Novo Nordisk argues that Russomano effectively conceded that his employment with the company was not terminated and instead he merely was transferred when Russomano testified at the motion hearing, “I was definitely not unemployed.” This argument is misleading. Before stating he was “not unemployed,” Russomano attempted to clarify the terms of the question, asking, “Meaning like leaving the company? ․ Having a gap?” Only after the lawyer agreed to that definition did Russomano say he was “not unemployed.” Russomano also added afterwards, “I thought of it as a termination since we did receive, you know, the notice and the layoff notice and things like that.”
We see no abuse of discretion in the district court's finding that Novo Nordisk was not likely to succeed on the merits. Nor do we find any abuse of discretion in its decision not to analyze the remaining factors in the test for a preliminary injunction before denying the motion, particularly because Novo Nordisk's likelihood of success is so low.
The district court's denial of Novo Nordisk's motion for a temporary restraining order and preliminary injunction is affirmed. Costs are awarded to Russomano and BioMarin.
1. In June 2017, Russomano's territory was changed to New England.
2. Russomano's complaint only mentioned the 2015 confidentiality and non-compete agreement. The district court proceedings have since made clear that he signed a second identical agreement in 2016.
3. The court noted that the confidentiality provisions extend indefinitely and are still in effect.
4. Winter v. Natural Resources Defense Council, Inc., 555 U.S. 7, 129 S.Ct. 365, 172 L.Ed.2d 249 (2008), says it requires the movant to show “that he is likely to succeed on the merits, that he is likely to suffer irreparable harm in the absence of preliminary relief, that the balance of equities tips in his favor, and that an injunction is in the public interest.” Id. at 20, 129 S.Ct. 365. Some have suggested that Winter may well allow variations of this formulation. See id. at 51, 129 S.Ct. 365 (Ginsburg, J., dissenting) (“[C]ourts have evaluated claims for equitable relief on a 'sliding scale,' sometimes awarding relief based on a lower likelihood of harm when the likelihood of success is very high. This Court has never rejected that formulation, and I do not believe it does so today.”); see generally Bethany M. Bates, Note, Reconciliation After Winter: The Standard for Preliminary Injunctions in Federal Courts, 111 Colum. L. Rev. 1522, 1537-48 (2001) (surveying other circuits' approaches). The approach taken is immaterial here. The likelihood of success on the merits is so low, as we further discuss below, that it would overwhelm any of the other factors.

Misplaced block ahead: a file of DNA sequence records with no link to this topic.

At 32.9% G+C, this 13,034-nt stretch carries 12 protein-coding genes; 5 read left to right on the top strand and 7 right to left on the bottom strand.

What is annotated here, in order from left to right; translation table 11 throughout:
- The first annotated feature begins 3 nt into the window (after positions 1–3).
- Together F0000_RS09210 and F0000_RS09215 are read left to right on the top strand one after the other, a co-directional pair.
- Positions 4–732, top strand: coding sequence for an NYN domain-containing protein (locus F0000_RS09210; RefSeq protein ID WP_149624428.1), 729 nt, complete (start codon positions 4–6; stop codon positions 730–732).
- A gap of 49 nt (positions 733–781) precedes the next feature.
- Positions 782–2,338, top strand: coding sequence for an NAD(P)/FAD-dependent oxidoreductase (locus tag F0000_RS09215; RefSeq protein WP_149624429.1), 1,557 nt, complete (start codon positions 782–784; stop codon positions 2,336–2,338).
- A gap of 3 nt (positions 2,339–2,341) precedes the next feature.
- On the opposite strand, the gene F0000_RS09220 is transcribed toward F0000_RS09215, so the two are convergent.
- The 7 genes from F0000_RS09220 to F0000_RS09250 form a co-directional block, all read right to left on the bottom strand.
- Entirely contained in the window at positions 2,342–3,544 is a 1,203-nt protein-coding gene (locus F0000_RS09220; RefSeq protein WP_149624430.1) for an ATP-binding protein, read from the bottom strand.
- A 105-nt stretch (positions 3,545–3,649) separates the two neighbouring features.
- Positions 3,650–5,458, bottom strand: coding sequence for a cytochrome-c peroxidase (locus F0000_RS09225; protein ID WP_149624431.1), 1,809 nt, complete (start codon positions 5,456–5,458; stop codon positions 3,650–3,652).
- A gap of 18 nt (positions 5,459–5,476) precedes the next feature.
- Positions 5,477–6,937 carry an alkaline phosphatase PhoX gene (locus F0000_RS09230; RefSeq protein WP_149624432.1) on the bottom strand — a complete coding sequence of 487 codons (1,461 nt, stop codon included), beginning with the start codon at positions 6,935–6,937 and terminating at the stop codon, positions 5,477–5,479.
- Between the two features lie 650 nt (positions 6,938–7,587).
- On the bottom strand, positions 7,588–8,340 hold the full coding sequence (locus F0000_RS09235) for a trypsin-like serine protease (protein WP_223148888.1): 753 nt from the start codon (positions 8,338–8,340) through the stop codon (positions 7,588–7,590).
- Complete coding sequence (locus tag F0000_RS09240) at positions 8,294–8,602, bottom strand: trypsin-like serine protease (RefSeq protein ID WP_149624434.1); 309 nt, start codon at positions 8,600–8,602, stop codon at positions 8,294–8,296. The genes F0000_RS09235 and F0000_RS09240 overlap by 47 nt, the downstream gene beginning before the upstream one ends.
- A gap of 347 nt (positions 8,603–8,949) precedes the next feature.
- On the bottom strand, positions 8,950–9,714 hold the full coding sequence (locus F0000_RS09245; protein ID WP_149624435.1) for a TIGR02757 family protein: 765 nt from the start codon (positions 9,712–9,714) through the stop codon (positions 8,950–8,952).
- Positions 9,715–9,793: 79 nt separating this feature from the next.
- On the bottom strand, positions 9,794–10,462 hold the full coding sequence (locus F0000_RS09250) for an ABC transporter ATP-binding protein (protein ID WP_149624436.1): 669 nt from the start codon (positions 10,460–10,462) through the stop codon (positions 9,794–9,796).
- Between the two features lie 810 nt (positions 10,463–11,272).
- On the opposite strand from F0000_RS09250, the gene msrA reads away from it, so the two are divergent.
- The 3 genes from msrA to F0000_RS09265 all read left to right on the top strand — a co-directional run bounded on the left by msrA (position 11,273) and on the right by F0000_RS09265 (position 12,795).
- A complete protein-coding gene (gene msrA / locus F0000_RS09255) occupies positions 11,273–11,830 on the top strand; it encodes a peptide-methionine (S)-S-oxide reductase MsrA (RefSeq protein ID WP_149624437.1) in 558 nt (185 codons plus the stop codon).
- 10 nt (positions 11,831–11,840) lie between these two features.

5. Novo Nordisk conceded the states' laws are “substantially similar” to the district court.
6. In its reply brief, Novo Nordisk argues for the first time that its June 20, 2018, letter notifying Russomano that it was terminating his employment can be construed as merely an offer to terminate his employment, which Russomano rejected when he accepted his new position at the company. This and the other related arguments made for the first time in the reply brief are waived. See United States v. Mayendía-Blanco, 905 F.3d 26, 32 (1st Cir. 2018) (“[A]rguments not raised by a party in its opening brief are waived.”).
7. We do not foreclose the possibility that Massachusetts courts might, in appropriate circumstances, refer to extrinsic evidence to help determine whether the text of an agreement is ambiguous or not. See, e.g., Robert Indus., Inc. v. Spence, 362 Mass. 751, 291 N.E.2d 407, 409 (1973) (acknowledging that “[a] lease is to be read in the light of the circumstances of its execution, which may enable the court to see that its words are really ambiguous”); see generally Restatement (Second) of Contracts § 214(c) (Am. Law. Inst. 1981) (allowing extrinsic evidence not only to help with interpretation of facially ambiguous language but more broadly to establish “the meaning of the writing, whether or not integrated”); id. cmt. b (“Even though words seem on their face to have only a single possible meaning, other meanings often appear when the circumstances are disclosed. In cases of misunderstanding, there must be inquiry into the meaning attached to the words by each party and into what each knew or had reason to know.”).
8. Similarly, under New Jersey law, although “[i]f the language of a contract 'is plain and capable of legal construction, the language alone must determine the agreement's force and effect,' ” Manahawkin Convalescent v. O'Neill, 217 N.J. 99, 85 A.3d 947, 958-59 (2014) (quoting Twp. of White v. Castle Ridge Dev. Corp., 419 N.J.Super. 68, 16 A.3d 399, 403 (Ct. App. Div. 2011)), “[e]ven in the interpretation of an unambiguous contract, we may consider 'all of the relevant evidence that will assist in determining [its] intent and meaning,' ” id. at 959 (alteration in original) (quoting Conway v. 287 Corp. Ctr. Assocs., 187 N.J. 259, 901 A.2d 341, 346 (2006)).
LYNCH, Circuit Judge.
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Docket No: No. 20-1173
Decided: June 02, 2020
Court: United States Court of Appeals, First Circuit.